Nearly three years ago, neighborhood resident Laurie Stein, already a mother of one son, gave birth to twins. Always a health and exercise nut, she found the demands of motherhood made getting to the gym all but impossible.

“The first year of their life, I was at home,” she says. “I didn’t know what to do – other than walk. I needed a way to work out at home.”

So, with a friend, Kelly Jarvis, she decided to get her personal training certification. And that led to inspiration.

“I thought, ‘Wow, let’s go into business,’” Steins says. “It was just kind of one of those random ideas that hits you while you’re in training.”

So Stein and Jarvis launched Muscle Moms in January 2004, with the idea that they’d help out busy moms and women with little time to work out. These days, Stein runs the business herself (Jarvis moved to Seattle).

“There’s no way for so many moms to get to the gym,” Stein says of Muscle Moms’ appeal. “Kudos to those who can, but there’s a group that can’t do it or doesn’t want to do it for various reasons. So that’s the group I’m trying to help.”

With Stein’s help, women don’t even have to leave their living rooms. She’ll bring equipment to her clients’ homes and teach them how to use it. Although she’ll use exercise machines already in the house, she also brings in smaller items good for weight training and aerobics: stability balls, bands, dumbbells, medicine balls, balance boards, jump ropes and boxing gloves.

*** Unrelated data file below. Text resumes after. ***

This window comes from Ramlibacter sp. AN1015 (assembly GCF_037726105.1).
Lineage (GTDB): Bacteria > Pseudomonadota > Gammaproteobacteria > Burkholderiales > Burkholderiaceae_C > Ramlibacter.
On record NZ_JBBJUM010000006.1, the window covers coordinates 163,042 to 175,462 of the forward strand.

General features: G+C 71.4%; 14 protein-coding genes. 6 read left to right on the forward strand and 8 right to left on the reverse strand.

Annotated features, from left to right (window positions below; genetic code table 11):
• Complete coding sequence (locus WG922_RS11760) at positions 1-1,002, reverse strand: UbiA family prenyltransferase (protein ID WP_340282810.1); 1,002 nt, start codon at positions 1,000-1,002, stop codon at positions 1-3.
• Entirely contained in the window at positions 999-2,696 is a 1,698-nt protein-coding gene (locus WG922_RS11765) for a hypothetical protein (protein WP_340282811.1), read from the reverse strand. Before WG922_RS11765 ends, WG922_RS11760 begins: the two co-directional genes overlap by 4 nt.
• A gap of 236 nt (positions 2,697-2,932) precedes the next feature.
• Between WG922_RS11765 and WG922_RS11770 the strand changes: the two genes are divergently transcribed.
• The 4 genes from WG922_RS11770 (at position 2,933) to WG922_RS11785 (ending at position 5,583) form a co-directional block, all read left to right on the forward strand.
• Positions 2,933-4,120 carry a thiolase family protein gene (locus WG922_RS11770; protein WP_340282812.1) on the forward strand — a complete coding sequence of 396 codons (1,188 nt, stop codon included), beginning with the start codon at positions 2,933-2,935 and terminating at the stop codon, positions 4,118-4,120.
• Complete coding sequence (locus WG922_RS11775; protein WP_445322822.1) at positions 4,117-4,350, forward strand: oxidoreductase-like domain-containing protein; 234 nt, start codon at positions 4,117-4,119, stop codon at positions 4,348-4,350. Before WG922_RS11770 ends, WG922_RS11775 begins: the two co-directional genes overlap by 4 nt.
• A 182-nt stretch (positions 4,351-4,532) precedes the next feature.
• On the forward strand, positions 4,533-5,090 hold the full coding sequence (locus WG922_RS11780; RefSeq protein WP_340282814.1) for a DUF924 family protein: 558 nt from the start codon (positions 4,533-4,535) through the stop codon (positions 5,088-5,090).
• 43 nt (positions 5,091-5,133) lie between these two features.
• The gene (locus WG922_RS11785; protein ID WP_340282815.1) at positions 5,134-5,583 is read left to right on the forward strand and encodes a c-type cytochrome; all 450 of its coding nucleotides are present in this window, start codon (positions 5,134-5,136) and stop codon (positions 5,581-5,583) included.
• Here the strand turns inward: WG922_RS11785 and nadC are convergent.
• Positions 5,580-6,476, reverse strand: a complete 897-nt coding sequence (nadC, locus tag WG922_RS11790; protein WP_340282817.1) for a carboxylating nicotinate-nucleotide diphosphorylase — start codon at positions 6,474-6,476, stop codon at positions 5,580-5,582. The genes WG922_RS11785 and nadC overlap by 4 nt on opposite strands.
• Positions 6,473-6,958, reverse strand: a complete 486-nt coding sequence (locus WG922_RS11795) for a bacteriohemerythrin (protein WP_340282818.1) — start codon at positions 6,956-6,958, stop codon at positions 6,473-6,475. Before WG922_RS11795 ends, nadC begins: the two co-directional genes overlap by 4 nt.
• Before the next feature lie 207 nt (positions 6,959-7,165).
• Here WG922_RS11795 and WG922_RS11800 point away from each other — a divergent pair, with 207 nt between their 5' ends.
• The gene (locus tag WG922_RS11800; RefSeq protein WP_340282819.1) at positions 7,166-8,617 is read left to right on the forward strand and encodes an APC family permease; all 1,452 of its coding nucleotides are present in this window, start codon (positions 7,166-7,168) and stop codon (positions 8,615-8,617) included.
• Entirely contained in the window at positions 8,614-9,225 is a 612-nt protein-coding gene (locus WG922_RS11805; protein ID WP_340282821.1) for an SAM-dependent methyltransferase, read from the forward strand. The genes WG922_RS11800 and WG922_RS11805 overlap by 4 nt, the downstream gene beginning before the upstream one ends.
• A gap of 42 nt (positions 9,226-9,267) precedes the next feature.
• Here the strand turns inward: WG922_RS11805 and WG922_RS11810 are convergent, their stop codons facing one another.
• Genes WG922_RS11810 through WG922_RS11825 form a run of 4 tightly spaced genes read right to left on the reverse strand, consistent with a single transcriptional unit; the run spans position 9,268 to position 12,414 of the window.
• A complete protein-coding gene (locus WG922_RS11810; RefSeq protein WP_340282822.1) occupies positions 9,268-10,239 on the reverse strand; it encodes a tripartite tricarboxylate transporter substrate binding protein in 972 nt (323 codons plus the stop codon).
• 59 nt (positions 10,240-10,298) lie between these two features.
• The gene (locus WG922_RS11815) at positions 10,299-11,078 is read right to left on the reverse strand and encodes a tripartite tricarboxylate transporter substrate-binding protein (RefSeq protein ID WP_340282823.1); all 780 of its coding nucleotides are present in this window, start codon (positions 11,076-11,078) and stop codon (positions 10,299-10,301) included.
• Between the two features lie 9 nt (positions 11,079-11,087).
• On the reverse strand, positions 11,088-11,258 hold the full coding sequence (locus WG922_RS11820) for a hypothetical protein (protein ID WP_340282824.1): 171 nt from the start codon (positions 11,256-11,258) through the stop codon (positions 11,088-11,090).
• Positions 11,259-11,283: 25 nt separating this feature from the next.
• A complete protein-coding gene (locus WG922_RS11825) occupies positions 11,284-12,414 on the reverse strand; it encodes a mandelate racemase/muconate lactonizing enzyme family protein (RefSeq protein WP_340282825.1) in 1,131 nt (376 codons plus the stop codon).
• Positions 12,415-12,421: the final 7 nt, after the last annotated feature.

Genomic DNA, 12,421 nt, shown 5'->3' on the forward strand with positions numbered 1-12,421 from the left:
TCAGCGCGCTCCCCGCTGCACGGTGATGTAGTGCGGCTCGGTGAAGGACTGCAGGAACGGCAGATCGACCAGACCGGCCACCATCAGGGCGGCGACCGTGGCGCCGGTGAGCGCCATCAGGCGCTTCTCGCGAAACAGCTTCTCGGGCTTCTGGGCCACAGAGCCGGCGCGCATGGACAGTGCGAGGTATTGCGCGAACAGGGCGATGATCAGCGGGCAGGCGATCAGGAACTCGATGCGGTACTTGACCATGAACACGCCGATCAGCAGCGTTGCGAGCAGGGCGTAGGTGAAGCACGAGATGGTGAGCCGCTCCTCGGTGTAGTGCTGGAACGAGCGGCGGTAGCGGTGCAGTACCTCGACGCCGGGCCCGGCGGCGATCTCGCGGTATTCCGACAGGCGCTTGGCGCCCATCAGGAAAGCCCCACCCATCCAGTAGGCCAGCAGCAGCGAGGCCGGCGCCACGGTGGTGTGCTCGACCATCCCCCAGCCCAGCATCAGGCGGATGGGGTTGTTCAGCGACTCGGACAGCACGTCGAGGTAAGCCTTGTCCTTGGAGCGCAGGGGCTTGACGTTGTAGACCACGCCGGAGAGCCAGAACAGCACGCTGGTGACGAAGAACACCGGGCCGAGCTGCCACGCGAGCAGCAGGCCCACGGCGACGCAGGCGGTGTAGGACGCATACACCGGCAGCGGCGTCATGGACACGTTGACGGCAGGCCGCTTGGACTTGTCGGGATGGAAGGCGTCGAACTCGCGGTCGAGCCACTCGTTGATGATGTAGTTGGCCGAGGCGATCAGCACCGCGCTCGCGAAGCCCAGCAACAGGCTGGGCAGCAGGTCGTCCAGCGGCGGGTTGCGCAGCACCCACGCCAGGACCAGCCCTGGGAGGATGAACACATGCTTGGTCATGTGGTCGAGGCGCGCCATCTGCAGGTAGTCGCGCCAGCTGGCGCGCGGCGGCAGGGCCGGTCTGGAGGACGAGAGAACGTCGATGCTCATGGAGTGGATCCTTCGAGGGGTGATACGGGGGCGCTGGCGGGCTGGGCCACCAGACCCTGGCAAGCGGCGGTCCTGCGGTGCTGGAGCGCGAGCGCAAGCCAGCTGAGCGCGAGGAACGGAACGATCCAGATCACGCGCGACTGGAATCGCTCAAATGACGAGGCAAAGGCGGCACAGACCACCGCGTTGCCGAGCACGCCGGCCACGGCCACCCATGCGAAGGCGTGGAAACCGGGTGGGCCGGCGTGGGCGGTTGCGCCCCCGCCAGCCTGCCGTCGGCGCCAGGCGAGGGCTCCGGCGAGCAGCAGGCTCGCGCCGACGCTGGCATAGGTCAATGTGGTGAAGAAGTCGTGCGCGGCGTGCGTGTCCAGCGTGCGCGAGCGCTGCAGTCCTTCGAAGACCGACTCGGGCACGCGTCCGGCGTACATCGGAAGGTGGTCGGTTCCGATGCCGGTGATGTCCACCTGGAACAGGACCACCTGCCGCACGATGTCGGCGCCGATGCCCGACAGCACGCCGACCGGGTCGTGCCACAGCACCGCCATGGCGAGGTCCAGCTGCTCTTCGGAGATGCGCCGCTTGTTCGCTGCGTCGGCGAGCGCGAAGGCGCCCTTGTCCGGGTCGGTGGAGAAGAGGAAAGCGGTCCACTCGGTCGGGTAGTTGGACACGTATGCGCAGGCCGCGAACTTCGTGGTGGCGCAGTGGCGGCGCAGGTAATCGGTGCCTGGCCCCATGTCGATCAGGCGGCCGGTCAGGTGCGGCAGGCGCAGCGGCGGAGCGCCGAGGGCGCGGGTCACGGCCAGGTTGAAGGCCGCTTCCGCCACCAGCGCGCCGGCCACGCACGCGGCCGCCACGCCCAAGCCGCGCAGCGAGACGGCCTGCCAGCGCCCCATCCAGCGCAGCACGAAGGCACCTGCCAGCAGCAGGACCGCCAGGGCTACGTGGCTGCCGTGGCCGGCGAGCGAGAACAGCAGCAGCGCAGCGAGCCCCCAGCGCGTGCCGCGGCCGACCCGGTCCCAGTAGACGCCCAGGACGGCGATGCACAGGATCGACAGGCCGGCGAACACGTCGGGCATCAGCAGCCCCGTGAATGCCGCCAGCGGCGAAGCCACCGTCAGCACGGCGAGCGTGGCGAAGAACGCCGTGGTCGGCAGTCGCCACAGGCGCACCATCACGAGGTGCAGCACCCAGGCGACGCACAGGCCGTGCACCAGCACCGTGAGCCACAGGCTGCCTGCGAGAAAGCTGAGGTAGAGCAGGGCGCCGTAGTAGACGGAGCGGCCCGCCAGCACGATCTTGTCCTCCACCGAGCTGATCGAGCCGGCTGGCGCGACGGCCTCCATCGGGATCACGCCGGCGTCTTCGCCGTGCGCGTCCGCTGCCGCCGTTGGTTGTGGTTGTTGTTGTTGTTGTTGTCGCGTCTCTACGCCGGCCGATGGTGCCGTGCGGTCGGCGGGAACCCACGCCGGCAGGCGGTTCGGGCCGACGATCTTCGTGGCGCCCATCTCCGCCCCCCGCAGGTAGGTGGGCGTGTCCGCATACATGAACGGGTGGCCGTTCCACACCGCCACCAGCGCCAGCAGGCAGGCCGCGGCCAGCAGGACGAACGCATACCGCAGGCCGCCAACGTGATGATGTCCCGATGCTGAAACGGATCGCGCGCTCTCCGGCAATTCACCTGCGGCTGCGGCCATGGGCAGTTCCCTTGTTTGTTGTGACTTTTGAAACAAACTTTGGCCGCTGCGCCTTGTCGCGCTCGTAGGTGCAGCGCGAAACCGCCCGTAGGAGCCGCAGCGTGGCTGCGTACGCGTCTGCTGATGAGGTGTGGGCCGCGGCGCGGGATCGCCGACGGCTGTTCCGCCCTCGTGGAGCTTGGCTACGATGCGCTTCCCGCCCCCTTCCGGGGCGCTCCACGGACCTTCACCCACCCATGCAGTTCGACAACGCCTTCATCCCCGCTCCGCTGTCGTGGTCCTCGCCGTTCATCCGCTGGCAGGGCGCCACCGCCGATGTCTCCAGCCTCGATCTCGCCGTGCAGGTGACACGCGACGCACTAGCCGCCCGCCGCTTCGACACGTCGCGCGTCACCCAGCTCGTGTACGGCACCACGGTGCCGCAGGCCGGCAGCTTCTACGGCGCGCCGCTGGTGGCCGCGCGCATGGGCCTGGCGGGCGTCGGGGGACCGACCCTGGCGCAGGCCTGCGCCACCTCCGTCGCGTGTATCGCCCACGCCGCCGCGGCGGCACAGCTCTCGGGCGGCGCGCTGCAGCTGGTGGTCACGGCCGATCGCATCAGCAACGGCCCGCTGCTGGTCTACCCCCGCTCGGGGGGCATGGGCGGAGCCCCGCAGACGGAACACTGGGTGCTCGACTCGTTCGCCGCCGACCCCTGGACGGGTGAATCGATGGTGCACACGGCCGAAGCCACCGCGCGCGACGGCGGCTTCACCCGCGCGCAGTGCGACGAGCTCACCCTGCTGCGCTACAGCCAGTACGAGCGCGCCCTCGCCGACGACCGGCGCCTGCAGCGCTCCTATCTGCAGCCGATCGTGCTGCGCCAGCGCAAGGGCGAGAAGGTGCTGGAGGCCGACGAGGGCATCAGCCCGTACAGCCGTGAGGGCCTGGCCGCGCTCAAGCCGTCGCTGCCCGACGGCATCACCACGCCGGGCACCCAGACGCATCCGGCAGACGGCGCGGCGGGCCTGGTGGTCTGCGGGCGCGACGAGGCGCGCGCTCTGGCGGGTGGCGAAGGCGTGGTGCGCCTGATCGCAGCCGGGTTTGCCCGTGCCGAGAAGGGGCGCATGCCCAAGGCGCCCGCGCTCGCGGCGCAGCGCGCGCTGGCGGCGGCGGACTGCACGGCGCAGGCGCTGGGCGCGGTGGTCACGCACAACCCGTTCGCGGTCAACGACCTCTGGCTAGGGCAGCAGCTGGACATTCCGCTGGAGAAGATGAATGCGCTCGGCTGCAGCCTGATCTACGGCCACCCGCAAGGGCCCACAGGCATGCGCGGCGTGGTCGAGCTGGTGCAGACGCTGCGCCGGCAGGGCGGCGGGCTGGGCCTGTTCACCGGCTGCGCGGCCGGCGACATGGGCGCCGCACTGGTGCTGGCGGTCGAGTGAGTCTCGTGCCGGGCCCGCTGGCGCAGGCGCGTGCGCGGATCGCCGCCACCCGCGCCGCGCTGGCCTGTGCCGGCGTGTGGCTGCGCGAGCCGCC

And, occasionally, a kid. “Sometimes we use them as weights,” Stein says, laughing, of the smaller children. In fact, she adds, her clients shouldn’t worry about shooing their little ones out of the room. “Sometimes the kids are jumping all over us (while we’re working out). Sometimes there’s a baby crying, and somebody has to nurse. It’s just very mom-friendly.”

The completely word-of-mouth business now boasts a clientele of around 20 women all over Dallas. Some people have personal training sessions once or twice a week, while others may require less regular services. Sessions cost $55 an hour.

Less-expensive options include an eight-week program – after the first session, the client can work independently, checking off the exercises completed on day-by-day printouts – or a Muscle Mom training session with a group of friends.

“It’s a very personalized deal,” Stein says of the options.

For more information on Muscle Moms, call Stein at 469-438-8899.